Mountain weather

Lake District

There may be weather warnings in force for the UK

Lake District Mountain weather forecast table

Confidence

High for the weekend and Monday. Low on Tuesday and Wednesday.

Sunrise:
Sunset:
Mountain hazards

Mountain weather hazards

Hazards apply at or above 300m, reflecting the more severe conditions which can occur at altitude.

hazard Severe chill effect
Wind significantly lowers the ‘feels-like’ temperature relative to the actual temperature, with even moderate winds significantly adding to the chilling effect. Strong winds can result in a severe and debilitating wind chill many degrees below the actual temperature. This effect will be enhanced in rain or wet snow. Without protection, prolonged exposure could result in frost nip or frostbite on exposed parts of the body and/or hypothermia.
hazard Poor visibility
Poor visibility presents challenging route finding conditions. Visibility could be significantly less than 50 metres in all directions with few or no visual references, especially on featureless moors or plateaux. Distances become hard to judge and cliff or cornice edges can be difficult to recognise. These conditions require good navigational skills. There is a risk of white-out conditions when mist or fog is combined with extensive snow cover.
hazard Strong sunlight
Harmful UV levels from sunlight increase with altitude giving a greater risk of sunburn and eye damage, even on some overcast days. On breezy days, the cooling effect of wind on exposed skin may disguise any feeling of sunburn until it is too late. If there is snow cover, glare increases the effect of UV rays especially on the eyes. It is advisable to wear sun block, protective clothing such as a long-sleeved top and hat and have good quality eye protection.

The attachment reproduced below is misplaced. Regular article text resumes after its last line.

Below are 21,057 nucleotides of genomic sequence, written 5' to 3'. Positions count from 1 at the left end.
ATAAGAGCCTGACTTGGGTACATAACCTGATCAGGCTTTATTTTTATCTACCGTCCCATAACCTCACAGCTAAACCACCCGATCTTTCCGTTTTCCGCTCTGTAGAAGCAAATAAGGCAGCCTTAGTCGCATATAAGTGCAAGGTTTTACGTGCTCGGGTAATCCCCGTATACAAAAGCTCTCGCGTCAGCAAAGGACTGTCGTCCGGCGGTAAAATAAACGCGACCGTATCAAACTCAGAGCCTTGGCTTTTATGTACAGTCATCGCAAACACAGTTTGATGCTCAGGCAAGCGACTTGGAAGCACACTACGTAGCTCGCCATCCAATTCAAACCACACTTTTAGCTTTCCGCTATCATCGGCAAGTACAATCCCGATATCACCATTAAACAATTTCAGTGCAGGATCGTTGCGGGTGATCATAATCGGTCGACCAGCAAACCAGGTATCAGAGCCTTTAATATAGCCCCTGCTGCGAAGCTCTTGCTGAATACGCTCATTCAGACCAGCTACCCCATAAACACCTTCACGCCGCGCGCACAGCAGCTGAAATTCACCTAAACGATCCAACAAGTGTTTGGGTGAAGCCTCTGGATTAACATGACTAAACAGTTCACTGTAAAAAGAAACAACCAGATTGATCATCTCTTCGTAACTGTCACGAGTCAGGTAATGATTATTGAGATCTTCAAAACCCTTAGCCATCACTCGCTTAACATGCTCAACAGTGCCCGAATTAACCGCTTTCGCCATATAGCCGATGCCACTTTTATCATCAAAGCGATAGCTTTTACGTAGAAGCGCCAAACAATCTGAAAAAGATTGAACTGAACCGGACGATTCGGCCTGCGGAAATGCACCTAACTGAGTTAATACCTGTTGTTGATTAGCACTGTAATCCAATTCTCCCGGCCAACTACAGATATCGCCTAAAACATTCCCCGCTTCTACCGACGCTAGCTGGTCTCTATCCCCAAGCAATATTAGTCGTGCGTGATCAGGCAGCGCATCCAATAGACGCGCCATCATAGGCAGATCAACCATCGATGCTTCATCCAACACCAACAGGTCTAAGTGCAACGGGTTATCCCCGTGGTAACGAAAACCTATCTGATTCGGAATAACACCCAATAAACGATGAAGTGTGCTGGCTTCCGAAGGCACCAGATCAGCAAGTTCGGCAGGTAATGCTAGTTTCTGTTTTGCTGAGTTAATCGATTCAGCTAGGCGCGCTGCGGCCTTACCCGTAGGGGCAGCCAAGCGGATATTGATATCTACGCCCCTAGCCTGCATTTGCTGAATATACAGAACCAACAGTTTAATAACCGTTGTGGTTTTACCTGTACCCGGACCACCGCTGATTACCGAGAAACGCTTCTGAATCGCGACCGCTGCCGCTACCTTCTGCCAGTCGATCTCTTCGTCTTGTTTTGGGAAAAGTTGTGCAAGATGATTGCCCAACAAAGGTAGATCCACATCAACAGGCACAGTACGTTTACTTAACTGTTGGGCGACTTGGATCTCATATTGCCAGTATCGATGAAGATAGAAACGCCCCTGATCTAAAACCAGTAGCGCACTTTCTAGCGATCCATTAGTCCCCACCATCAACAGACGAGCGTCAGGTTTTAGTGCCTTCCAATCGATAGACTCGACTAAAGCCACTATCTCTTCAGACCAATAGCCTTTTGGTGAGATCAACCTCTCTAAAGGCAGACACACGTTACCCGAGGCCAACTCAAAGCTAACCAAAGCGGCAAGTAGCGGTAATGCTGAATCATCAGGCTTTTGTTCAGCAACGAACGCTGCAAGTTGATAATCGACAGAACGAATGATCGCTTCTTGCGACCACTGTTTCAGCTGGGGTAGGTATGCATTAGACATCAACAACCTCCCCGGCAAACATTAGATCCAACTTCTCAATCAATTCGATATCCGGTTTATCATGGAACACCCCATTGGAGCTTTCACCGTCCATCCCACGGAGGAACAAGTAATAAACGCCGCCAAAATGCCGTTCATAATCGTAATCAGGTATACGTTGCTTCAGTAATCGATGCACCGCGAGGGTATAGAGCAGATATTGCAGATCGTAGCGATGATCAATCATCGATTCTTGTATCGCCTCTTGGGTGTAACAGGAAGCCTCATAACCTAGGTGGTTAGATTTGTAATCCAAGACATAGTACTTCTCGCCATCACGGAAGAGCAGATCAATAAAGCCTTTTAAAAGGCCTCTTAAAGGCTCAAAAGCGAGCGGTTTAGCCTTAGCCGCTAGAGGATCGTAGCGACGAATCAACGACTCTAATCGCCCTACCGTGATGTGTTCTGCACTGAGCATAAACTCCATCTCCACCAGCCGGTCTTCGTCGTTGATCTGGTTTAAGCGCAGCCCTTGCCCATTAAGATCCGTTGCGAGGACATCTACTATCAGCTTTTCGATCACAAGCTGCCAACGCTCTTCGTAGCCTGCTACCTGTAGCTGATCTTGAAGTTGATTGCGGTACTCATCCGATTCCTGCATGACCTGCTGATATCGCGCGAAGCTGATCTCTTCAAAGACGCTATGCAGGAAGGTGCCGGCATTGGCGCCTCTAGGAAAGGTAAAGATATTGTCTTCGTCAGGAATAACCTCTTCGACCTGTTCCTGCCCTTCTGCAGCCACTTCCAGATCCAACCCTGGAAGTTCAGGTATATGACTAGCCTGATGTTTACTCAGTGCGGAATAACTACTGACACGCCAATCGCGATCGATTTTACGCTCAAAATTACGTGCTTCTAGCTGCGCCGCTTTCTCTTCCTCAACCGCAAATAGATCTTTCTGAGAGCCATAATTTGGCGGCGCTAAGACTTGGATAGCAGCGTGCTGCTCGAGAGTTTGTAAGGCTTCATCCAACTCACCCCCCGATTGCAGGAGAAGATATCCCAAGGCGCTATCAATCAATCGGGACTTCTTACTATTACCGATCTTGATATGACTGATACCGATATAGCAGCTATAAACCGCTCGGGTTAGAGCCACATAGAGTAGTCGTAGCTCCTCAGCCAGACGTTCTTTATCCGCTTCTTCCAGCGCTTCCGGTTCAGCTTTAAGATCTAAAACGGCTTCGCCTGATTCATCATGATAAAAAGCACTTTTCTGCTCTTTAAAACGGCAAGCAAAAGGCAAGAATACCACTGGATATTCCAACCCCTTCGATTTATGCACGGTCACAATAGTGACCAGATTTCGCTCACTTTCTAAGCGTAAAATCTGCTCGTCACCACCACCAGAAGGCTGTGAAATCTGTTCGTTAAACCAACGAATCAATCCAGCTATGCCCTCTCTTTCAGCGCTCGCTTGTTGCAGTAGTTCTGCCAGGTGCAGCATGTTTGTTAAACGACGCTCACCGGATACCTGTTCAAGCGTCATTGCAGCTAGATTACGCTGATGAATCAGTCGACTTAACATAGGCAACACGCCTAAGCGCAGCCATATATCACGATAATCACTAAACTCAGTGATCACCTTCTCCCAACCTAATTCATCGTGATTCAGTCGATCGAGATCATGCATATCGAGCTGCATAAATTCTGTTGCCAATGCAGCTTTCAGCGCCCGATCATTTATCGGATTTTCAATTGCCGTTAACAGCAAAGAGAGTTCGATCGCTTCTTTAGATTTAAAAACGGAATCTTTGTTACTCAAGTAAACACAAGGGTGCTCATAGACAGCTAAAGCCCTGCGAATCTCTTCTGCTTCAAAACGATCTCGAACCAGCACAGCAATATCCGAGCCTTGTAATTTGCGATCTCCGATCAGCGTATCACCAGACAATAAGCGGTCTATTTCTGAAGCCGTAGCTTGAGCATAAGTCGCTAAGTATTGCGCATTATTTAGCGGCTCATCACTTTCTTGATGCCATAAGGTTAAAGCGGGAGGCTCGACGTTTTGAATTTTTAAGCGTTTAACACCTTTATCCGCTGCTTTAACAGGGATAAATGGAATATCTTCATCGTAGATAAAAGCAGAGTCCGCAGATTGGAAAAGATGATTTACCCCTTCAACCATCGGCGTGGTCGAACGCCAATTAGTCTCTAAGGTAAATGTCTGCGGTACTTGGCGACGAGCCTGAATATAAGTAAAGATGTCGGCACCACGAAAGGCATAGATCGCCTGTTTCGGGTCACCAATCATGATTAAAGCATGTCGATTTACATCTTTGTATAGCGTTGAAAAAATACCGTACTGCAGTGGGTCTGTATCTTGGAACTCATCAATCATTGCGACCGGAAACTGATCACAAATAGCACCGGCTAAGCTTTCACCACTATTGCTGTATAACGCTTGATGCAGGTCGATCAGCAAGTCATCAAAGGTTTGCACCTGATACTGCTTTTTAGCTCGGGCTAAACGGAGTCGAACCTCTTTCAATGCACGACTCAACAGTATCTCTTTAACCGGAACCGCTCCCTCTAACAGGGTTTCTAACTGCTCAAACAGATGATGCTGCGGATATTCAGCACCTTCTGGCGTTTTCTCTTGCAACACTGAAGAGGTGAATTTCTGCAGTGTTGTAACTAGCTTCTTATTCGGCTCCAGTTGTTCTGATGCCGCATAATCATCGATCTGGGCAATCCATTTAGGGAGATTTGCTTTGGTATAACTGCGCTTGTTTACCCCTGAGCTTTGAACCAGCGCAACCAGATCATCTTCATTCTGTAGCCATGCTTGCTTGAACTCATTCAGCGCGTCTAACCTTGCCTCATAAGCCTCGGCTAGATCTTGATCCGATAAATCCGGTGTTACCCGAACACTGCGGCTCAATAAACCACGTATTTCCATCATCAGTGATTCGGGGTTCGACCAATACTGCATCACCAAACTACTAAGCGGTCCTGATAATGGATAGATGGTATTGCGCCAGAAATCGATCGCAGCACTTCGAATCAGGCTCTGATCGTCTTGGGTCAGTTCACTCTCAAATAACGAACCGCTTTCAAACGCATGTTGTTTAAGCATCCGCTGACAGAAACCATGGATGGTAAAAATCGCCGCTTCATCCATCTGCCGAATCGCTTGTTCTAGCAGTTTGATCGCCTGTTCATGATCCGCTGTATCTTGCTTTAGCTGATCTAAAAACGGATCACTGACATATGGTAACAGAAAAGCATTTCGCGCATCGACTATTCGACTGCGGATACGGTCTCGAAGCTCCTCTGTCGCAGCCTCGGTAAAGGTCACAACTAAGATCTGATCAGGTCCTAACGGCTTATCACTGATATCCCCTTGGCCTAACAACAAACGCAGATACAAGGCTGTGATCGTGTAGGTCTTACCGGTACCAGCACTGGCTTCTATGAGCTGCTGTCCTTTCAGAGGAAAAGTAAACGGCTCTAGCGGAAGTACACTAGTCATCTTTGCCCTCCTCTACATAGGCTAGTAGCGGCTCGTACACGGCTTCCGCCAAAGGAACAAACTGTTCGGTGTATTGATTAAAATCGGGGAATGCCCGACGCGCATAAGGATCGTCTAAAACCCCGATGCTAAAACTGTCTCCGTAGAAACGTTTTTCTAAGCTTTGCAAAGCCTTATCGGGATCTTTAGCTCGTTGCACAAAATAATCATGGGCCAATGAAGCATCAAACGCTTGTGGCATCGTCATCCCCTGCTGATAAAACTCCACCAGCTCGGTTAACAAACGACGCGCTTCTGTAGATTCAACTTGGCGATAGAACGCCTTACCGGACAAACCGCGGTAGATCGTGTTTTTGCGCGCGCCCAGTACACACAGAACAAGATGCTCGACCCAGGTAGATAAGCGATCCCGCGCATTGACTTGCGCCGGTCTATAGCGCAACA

Mountain weather forecast

Cloudy but mainly dry. Freshening winds.

Wind direction and speed (mph)
Altitude above mean sea level
Wind gust (mph)
Altitude above mean sea level

Altitude above mean sea level

Altitude above mean sea level

Additional weather information

Weather

Rather cloudy but mainly dry. Winds freshening across the tops through the afternoon and evening.

Chance of cloud-free mountain/hill tops at 800m

40-50% in the morning, occasional cloud above 500m, 90% or more in the afternoon.

Ground conditions

No recent ground conditions report available.

Visibility

Good outside of any low cloud.

Meteorologist's view

Nothing to add.

Sunrise:
Sunset:

Mountain weather information

Weather

Dry and bright with mainly high level cloudy. Strong to gale force winds across summits.

Chance of cloud-free mountain/hill tops at 800m

90%, cloud bases generally well above the summits.

Maximum wind speed expected

South 35-40 gusting 55mph, occasionally 60mph in the evening.

Temperature

  • At 800m Plus 3 Celsius rising to 10 Celsius.
  • Valley Plus 3 Celsius rising to 16 Celsius.
  • Freezing level Above the summits.

Visibility

Good.

Mountain weather information

Monday 6 April

Sunrise:
Sunset:

Rain in the early hours clearing to mainly dry bright conditions. Cold with strong southwest winds. Freezing level above the summits falling to 1000m for a time.

Tuesday 7 April

Sunrise:
Sunset:

Dry and bright to start, most likely turning cloudier with a chance of rain later. Strong southwest winds, easing later. Freezing level well above the summits.

Wednesday 8 April

Sunrise:
Sunset:

Large uncertainties. Some patchy likely rain at times with lighter winds. Freezing level above the summits.

Updated at:

Scafell Pike is the highest mountain in England. From its summit, the view spans from the Mourne Mountains in Northern Ireland to Snowdonia in Wales. The Lake District also contains the deepest and longest lakes in England; Wastwater and Windermere.

Much smaller than its Scottish counterparts, but no less breathtaking, is the Lake District National Park. While unarguably most famous for the lakes and waters from which it took its name, the National Park certainly has plenty to offer climbers as well. Not only that, special routes have been created (known as Miles Without Stiles) to offer more laid back, moderate walks.

Those looking for a challenge are suitably catered for with the Lakeland Fells, as made famous by rambler and cartographer Alfred Wainwright. These include some of the highest peaks in England: Scafell Pike (978 metres), Scafell (965 metres), Helvellyn (951 metres) and Skiddaw (931 metres).